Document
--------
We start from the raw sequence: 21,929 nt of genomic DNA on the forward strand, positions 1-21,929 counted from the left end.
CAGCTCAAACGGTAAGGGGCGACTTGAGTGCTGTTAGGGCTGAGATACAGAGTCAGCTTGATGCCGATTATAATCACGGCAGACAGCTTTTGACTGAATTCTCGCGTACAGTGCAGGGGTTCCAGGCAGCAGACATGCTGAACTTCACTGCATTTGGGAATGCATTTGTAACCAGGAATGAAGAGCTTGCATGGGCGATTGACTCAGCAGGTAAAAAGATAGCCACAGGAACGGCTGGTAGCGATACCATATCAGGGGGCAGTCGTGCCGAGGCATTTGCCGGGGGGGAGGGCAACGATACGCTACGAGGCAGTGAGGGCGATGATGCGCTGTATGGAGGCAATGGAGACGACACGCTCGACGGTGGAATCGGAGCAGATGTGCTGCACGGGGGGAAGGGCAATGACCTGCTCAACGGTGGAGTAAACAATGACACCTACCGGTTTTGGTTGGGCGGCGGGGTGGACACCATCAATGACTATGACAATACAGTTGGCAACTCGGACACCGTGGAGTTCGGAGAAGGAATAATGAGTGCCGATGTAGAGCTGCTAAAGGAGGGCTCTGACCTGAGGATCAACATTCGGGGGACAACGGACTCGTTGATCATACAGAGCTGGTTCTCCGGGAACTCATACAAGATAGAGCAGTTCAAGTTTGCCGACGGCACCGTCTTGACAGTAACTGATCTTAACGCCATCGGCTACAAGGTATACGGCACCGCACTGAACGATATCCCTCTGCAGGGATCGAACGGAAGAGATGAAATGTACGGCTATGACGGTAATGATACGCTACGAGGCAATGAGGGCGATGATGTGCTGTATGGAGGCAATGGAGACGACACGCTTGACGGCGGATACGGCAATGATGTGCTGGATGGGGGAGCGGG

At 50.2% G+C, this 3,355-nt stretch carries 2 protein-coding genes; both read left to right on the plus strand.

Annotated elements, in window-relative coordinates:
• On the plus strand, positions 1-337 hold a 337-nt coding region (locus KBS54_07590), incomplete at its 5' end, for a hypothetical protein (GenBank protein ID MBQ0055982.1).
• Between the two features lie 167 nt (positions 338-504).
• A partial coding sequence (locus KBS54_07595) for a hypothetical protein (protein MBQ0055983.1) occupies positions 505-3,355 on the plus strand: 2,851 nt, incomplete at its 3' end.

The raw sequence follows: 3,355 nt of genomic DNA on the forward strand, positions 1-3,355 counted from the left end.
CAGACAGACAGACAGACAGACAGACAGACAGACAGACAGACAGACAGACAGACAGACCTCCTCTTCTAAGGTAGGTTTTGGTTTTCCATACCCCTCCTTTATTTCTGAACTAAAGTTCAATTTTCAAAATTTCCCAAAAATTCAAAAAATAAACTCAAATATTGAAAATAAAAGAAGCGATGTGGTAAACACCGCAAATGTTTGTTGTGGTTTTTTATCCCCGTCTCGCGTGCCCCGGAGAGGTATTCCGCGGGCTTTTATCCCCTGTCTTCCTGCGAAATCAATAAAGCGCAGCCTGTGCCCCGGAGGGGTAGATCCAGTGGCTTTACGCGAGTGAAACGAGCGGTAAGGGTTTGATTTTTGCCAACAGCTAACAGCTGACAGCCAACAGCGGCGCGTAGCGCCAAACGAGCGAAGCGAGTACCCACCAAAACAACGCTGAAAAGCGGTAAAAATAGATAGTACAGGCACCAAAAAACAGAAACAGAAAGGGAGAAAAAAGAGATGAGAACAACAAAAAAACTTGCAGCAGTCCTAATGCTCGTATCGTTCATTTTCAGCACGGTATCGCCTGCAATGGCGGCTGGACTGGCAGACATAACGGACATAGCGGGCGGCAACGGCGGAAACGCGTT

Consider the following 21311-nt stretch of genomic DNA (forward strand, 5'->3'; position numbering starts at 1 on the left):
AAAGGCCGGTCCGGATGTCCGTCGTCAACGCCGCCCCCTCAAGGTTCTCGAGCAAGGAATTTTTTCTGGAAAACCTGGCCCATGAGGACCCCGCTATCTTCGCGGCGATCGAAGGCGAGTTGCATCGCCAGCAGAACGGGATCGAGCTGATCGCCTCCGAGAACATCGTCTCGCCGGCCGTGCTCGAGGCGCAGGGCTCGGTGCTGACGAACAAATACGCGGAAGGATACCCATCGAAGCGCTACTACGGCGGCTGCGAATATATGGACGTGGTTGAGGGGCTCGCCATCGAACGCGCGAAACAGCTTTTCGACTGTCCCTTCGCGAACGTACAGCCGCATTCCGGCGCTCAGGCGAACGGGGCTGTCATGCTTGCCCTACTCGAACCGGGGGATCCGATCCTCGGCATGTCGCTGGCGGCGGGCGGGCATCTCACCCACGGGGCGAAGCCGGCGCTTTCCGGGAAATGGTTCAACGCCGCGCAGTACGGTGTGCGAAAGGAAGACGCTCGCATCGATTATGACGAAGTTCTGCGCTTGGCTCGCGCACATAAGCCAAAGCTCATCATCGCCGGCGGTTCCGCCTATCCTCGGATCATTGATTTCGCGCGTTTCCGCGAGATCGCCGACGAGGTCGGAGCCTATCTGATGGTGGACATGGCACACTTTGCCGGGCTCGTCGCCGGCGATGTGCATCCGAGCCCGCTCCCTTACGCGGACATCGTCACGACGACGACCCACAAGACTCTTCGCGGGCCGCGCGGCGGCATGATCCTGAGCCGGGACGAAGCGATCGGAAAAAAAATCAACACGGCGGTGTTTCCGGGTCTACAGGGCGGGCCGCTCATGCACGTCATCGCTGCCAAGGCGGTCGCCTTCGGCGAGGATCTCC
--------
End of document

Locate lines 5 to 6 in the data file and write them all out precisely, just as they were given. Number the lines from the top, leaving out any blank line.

• On the plus strand, positions 1-337 hold a 337-nt coding region (locus KBS54_07590), incomplete at its 5' end, for a hypothetical protein (GenBank protein ID MBQ0055982.1).
• Between the two features lie 167 nt (positions 338-504).